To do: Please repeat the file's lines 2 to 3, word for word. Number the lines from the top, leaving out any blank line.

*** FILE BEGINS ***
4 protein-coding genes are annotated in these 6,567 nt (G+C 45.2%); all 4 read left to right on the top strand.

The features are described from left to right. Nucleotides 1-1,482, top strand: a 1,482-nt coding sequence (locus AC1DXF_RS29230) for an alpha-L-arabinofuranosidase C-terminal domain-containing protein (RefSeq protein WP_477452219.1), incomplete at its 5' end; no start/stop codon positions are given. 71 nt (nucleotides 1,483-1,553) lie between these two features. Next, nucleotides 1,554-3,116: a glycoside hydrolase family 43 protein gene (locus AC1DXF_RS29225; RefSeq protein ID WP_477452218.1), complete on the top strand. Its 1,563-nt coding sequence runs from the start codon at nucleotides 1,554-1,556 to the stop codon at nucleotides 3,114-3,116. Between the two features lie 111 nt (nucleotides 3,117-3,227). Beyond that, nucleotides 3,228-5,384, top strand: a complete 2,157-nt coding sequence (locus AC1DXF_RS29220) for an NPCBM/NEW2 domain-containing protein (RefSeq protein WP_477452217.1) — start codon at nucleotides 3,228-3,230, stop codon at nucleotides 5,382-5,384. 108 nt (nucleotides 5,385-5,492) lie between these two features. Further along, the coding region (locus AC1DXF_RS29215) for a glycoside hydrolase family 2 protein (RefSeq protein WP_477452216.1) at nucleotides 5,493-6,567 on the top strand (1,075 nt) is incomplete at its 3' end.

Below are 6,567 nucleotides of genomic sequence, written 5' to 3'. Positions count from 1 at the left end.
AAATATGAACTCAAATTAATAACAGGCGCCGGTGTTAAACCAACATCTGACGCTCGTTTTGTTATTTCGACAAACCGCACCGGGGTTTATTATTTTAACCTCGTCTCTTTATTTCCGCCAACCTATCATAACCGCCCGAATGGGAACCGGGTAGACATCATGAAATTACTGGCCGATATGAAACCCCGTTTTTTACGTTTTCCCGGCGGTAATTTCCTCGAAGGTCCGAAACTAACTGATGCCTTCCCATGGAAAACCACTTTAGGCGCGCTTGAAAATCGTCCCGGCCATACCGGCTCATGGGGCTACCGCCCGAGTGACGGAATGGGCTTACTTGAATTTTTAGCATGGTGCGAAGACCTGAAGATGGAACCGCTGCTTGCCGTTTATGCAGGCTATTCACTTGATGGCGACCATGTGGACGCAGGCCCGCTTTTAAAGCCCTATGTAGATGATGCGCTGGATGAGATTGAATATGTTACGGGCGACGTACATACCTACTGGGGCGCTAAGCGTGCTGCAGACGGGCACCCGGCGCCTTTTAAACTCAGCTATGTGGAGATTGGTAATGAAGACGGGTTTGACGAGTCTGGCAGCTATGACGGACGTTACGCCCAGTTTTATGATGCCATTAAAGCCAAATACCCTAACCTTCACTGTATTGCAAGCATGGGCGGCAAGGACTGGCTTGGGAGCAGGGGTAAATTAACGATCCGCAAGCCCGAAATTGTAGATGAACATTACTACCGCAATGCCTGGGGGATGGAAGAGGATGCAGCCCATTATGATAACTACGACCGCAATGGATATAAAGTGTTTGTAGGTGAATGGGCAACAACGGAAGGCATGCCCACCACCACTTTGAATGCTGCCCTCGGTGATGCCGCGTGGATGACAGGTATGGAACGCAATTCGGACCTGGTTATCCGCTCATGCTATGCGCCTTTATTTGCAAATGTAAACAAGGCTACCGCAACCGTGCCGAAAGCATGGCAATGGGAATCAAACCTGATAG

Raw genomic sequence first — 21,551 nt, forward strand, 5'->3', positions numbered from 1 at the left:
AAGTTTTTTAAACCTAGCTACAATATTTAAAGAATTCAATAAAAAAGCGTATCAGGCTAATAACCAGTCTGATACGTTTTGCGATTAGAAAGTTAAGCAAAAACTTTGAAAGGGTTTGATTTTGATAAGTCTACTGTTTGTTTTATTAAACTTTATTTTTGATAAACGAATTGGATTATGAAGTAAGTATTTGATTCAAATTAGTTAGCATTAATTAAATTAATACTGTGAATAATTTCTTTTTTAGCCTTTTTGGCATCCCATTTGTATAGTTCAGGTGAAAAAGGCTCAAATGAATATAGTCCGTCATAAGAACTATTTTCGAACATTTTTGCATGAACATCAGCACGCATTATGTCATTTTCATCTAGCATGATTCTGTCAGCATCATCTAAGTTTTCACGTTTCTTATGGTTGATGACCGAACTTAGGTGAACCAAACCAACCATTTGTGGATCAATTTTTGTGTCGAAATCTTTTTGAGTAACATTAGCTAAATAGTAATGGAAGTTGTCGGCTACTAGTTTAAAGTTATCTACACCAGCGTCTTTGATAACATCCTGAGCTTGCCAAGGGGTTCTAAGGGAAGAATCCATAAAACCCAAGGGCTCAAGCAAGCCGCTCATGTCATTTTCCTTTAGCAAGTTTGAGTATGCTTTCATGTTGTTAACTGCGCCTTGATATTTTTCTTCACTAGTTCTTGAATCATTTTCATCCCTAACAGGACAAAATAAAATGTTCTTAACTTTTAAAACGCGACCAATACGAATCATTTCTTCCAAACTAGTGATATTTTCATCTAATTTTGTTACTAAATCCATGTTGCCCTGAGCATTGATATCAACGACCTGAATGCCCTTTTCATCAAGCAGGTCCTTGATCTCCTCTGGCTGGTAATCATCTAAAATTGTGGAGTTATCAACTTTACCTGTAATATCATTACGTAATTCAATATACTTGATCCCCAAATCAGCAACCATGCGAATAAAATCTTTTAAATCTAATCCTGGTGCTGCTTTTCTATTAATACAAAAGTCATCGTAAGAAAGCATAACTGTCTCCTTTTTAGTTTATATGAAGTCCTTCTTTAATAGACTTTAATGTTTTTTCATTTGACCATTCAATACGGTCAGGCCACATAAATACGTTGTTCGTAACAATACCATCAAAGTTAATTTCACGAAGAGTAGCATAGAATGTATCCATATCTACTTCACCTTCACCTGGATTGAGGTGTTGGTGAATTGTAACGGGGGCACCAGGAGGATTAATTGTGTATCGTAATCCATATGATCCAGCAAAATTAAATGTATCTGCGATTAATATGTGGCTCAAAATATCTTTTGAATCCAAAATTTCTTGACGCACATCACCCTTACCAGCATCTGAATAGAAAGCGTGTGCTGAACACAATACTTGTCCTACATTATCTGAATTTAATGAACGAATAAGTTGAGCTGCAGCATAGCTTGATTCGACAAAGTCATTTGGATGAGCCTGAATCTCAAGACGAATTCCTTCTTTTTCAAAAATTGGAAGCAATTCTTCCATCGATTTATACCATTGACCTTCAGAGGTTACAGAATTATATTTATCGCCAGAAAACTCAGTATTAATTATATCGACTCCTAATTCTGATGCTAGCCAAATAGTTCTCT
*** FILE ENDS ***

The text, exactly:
The features are described from left to right. Nucleotides 1-1,482, top strand: a 1,482-nt coding sequence (locus AC1DXF_RS29230) for an alpha-L-arabinofuranosidase C-terminal domain-containing protein (RefSeq protein WP_477452219.1), incomplete at its 5' end; no start/stop codon positions are given. 71 nt (nucleotides 1,483-1,553) lie between these two features. Next, nucleotides 1,554-3,116: a glycoside hydrolase family 43 protein gene (locus AC1DXF_RS29225; RefSeq protein ID WP_477452218.1), complete on the top strand. Its 1,563-nt coding sequence runs from the start codon at nucleotides 1,554-1,556 to the stop codon at nucleotides 3,114-3,116. Between the two features lie 111 nt (nucleotides 3,117-3,227). Beyond that, nucleotides 3,228-5,384, top strand: a complete 2,157-nt coding sequence (locus AC1DXF_RS29220) for an NPCBM/NEW2 domain-containing protein (RefSeq protein WP_477452217.1) — start codon at nucleotides 3,228-3,230, stop codon at nucleotides 5,382-5,384. 108 nt (nucleotides 5,385-5,492) lie between these two features. Further along, the coding region (locus AC1DXF_RS29215) for a glycoside hydrolase family 2 protein (RefSeq protein WP_477452216.1) at nucleotides 5,493-6,567 on the top strand (1,075 nt) is incomplete at its 3' end.

Below are 6,567 nucleotides of genomic sequence, written 5' to 3'. Positions count from 1 at the left end.